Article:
May 4 to May 11
Depuis un an et demi je lis le carnet intime de ma mère. Elle s’en est allée il y a maintenant presque quatre ans et a écrit dans son testament qu’elle me laissait ses carnets qu’elle avait écrits entre juin 1939 et 1947, je ne les avais jamais vus avant. Il m’a fallu du temps pour les lire, 17 cahiers différents, petits et plus grands, épais, fins, jaunis…
On y trouve des fleurs, des lettres, des voyages, j’y vois des fenêtres passées par les fenêtres du train, des fragments de vie bien connus et lointains.
It was a warm, sunny day – perfect for climbing trees, having a picnic and marching. We did climb trees, and statues, and sat swinging our legs next to Winston Churchill’s sturdy torso; there was lots of singing and dancing, and we watched while some of us planted seeds in Parliament Square. Apparently there was a very good crop of hemp later that summer.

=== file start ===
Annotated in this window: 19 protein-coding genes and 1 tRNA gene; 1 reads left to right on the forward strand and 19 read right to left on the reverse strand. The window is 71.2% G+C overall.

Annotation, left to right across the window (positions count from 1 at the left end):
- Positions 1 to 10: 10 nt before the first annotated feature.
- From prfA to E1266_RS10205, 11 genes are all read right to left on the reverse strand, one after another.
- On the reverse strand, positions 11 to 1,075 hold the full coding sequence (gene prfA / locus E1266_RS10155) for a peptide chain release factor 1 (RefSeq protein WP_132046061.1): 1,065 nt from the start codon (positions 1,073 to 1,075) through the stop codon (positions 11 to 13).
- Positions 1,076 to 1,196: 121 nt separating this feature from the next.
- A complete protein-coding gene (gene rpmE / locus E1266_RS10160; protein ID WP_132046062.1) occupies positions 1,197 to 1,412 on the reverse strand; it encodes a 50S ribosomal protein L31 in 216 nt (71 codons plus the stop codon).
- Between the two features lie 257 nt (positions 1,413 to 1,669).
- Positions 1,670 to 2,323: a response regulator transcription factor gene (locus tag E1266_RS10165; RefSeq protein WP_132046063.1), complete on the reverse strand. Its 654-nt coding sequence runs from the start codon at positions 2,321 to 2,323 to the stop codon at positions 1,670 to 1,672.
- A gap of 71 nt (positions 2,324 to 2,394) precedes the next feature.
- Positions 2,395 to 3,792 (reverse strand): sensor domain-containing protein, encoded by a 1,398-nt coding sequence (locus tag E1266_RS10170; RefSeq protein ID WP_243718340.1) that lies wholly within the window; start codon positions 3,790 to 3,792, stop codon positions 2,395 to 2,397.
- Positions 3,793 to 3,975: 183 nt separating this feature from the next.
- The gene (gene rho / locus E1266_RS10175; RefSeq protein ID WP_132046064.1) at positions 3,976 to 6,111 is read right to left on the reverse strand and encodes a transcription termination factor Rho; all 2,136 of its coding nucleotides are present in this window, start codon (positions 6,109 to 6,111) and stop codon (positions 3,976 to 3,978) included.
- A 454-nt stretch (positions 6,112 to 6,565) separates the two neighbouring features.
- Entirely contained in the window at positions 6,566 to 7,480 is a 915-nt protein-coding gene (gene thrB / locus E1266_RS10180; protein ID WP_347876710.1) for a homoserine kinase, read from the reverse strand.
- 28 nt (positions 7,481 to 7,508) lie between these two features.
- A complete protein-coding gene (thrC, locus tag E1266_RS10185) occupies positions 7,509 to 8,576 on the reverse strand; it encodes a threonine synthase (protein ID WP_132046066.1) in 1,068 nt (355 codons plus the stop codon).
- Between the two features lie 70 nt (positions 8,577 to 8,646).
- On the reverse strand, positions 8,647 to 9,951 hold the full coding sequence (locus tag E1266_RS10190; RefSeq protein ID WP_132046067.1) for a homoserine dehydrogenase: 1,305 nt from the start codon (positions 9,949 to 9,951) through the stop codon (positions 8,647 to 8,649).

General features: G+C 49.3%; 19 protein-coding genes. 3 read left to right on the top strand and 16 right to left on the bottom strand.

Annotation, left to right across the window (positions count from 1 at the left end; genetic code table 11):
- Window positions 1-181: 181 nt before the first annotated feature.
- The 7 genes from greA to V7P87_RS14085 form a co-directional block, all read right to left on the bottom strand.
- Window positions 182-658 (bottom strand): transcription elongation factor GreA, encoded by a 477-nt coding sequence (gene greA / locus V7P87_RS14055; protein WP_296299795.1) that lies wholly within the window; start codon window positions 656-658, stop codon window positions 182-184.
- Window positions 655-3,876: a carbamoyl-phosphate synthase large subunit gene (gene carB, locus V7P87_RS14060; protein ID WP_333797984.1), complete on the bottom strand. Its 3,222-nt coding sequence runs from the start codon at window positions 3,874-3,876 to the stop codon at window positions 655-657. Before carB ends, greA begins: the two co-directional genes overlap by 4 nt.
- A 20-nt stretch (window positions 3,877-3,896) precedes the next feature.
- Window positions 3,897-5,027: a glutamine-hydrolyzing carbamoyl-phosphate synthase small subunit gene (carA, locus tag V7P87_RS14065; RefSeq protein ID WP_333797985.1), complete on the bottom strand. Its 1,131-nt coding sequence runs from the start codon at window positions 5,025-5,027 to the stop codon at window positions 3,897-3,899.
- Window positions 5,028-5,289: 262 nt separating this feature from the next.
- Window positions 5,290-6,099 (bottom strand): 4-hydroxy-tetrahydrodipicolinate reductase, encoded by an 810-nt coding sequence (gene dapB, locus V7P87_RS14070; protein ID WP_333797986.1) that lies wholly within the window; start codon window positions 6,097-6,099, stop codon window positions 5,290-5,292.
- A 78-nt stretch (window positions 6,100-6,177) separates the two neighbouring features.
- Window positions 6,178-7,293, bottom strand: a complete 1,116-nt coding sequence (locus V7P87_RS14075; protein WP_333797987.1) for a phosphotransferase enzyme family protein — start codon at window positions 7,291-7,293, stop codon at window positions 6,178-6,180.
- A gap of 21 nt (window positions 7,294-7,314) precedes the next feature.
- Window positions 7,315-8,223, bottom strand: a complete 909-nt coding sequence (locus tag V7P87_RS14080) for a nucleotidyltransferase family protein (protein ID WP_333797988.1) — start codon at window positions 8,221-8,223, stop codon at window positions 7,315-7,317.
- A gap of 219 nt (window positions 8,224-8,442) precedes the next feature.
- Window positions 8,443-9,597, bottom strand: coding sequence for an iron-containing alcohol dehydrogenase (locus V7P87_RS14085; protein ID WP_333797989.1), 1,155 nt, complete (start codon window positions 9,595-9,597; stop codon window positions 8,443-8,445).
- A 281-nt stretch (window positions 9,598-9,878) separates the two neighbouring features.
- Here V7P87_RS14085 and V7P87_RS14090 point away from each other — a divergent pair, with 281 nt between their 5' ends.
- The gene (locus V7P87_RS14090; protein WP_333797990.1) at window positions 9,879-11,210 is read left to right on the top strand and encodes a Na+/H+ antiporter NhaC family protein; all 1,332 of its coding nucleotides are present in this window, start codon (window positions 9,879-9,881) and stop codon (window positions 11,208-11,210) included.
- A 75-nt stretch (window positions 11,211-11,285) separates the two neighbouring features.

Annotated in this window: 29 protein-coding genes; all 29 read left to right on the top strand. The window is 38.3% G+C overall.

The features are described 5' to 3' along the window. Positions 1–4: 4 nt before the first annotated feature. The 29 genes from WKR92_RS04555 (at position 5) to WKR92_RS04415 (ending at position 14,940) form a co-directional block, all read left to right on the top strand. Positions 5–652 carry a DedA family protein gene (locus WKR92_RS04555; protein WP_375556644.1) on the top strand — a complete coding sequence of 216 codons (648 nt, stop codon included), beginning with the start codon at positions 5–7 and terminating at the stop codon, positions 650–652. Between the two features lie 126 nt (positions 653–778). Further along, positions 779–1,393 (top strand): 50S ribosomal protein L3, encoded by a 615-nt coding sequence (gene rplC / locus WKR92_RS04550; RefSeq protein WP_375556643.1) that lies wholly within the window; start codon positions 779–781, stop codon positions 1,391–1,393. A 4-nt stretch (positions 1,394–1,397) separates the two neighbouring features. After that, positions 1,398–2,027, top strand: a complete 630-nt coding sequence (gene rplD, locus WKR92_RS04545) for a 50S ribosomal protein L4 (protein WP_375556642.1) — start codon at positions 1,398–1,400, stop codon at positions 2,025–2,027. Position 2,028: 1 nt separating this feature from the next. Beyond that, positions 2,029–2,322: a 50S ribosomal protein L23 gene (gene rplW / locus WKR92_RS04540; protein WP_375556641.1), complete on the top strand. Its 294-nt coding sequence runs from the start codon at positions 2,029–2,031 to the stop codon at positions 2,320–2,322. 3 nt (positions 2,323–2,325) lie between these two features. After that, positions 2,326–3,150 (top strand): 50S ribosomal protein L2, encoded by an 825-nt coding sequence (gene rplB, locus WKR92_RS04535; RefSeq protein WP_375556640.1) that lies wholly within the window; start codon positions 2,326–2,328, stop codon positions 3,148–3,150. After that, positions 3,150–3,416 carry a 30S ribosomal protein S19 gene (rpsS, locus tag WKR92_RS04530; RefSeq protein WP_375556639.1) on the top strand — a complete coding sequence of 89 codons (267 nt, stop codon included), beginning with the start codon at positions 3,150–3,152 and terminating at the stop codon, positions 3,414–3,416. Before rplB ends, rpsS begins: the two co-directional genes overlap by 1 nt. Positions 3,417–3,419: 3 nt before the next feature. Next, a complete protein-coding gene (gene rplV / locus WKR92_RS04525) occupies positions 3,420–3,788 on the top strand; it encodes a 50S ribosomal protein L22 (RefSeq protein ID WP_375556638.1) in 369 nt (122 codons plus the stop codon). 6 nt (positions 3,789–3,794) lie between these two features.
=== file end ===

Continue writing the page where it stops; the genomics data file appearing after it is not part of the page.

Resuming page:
the world slowed to the pin needle drop I wanted. 5am wake up call from the baby rose the dawn, the birds and nothing more but a view out the window of bodies turning in the beds, breathing, not rising. the air over the city oxygenised, greened. everyone claimed new found time and freedom, mine dwindled in contrast.
something inside opened – love.
POSTCARDS TO GLASGOW (II) : LOOKING OUT
My friends situate me in space. I like to know where they are and what they are doing — what preoccupies them. I like to have at least one ongoing email conversation with a friend each day as I work, preferably three. I picture my friends as I describe to them what is in me and around me, and they help me to complete the picture.
This week the postcards arrived as drawings, and a painting, views from a specific space and time.